Hola amigos y bienvenido a Spanish Sabado!
I have had a pretty good week with our Spanish lessons. Though, I noticed something quite disturbing about my household. Although the children can understand many Spanish phrases, most of them tend to be disciplinary phrases. “Siéntese, bajate, No te pongas eso en la boca! (Sit, Get Down, Don’t put that in your mouth)” These are just a few of the many disciplinary phrases that I noticed were ONLY said in Spanish.
I asked myself, “are all the disciplinary phrases or cues said in Spanish?” My answer was yes. So, would my children associate Spanish as the more assertive, disciplinary language? If the same phrase was said in English, would they take what I am saying seriously? I do not want to my kids thinking that mommy only means what she says if she speaks in Spanish. Or, that they should be expecting to be in trouble if they hear Spanish spoken.
The playroom tends to be always messy. On this specific day, I walked in to find Chi-Chi purposely throwing toys and emptying bins throughout the room. She had no intention of playing with any of the dumped toys. I asked her to clean up the room, and this was the face she gave me. I told her to clean up the room in Spanish and that I would help her.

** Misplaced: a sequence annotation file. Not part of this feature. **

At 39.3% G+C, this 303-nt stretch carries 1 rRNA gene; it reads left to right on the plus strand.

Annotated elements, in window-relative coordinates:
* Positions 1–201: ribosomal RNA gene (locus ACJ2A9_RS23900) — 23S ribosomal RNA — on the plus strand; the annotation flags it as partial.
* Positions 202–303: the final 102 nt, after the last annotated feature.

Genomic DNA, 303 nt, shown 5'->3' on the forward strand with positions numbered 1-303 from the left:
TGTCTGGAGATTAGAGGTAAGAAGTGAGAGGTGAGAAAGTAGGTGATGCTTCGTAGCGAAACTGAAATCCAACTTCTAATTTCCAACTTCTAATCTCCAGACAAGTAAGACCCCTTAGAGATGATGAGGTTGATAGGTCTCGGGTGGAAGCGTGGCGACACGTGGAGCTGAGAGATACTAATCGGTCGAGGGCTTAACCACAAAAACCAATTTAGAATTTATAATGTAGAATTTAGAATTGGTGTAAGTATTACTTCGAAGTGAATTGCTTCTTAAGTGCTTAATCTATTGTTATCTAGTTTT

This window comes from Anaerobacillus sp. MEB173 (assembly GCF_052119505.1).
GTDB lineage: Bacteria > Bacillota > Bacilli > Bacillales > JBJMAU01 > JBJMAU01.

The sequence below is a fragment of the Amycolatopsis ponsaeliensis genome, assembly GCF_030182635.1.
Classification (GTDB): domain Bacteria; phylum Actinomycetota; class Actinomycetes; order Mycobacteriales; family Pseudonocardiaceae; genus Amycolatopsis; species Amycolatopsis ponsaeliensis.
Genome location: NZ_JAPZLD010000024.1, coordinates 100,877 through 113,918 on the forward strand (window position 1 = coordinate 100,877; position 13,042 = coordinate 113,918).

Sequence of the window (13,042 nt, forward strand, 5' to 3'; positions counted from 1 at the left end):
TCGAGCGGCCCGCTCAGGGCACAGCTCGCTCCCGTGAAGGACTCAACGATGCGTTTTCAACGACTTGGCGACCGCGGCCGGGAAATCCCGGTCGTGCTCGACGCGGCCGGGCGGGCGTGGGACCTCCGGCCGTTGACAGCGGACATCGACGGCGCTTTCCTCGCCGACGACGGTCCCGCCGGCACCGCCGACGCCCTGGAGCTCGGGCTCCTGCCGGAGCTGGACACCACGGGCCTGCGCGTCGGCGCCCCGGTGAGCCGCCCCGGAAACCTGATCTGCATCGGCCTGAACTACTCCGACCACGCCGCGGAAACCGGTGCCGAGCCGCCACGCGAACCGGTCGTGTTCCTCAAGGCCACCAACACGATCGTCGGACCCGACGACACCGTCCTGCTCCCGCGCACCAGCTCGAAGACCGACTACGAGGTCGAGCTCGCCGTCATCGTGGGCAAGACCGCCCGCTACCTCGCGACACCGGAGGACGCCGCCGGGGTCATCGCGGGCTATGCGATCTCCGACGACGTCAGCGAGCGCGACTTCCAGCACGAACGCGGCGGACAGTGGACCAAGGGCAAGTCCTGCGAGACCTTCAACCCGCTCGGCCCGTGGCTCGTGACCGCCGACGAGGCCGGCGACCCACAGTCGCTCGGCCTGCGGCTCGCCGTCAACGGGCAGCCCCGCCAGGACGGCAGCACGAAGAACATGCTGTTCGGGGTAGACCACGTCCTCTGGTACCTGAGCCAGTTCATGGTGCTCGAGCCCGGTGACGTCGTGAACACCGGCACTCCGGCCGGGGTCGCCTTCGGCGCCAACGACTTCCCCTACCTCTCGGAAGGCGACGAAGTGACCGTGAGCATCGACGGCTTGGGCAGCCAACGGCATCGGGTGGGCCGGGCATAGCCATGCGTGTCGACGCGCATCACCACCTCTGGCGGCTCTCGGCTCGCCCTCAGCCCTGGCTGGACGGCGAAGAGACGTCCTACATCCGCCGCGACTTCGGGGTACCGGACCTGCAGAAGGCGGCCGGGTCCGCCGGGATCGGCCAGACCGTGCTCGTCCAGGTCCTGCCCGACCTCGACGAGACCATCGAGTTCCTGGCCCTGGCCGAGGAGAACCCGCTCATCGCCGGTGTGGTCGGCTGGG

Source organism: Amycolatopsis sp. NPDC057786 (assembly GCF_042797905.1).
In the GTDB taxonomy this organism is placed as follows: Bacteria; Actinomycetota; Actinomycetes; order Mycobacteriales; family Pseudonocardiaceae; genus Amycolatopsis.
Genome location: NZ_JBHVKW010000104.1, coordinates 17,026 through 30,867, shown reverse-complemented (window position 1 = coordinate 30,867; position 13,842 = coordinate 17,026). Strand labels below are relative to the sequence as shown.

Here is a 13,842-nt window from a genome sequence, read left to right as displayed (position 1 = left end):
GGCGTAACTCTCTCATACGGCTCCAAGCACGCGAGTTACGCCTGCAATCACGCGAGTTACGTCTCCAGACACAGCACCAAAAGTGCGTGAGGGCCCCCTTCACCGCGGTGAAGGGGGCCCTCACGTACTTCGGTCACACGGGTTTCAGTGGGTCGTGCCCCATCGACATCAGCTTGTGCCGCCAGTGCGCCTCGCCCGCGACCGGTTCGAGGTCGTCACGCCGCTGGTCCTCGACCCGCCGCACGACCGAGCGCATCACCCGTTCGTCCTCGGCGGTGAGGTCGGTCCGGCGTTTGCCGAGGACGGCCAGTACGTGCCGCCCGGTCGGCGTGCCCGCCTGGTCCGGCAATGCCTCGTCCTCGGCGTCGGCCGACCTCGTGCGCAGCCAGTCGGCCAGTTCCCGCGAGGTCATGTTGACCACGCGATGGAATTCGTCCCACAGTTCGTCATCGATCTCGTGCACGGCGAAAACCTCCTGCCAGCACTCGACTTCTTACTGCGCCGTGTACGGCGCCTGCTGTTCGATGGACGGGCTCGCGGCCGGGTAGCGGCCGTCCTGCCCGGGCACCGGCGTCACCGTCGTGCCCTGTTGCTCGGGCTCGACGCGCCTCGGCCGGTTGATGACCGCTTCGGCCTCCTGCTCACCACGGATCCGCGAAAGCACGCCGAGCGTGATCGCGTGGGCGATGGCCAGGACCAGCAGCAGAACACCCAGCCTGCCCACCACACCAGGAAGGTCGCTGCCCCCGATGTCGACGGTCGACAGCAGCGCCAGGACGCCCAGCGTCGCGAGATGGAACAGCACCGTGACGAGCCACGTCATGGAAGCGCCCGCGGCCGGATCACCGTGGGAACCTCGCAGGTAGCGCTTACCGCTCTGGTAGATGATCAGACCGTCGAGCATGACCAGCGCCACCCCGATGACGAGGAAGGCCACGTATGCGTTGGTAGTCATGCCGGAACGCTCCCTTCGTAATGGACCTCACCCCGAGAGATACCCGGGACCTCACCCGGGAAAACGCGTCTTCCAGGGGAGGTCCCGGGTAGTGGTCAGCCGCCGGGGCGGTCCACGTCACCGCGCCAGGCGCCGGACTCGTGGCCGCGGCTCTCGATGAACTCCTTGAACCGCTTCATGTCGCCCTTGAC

As a nurse, I have witnessed how easily bilingual people tend to speak their native language when in pain, distressed, or angered. Practically any type of strong feeling. In my frustration, I tend to speak more Spanish. Well, honestly it is sometimes yelling. So, I have made a conscious effort to change my disciplinary approaches and use both languages.
This isn’t an easy task. People in frustration do not tend to think about what language they are going to speak in the heat of the moment. Just yesterday Nugget was on his riding car and had the fabulous idea to try and ride it up the stairs. I quickly shouted that it wasn’t a safe thing to do. I felt fear and my instant reaction was to speak in Spanish. He stopped immediately and I wonder if he would have stopped so quickly if I had said it in English.
The most important and hardest thing to do in bilingual home is to maintain consistency. Using both languages in all sorts of situations. A single language should not be reserved for certain situations, especially if those situations are disciplinary. Do you see a similar situation happening in your home?
Thanks for stopping by my casa!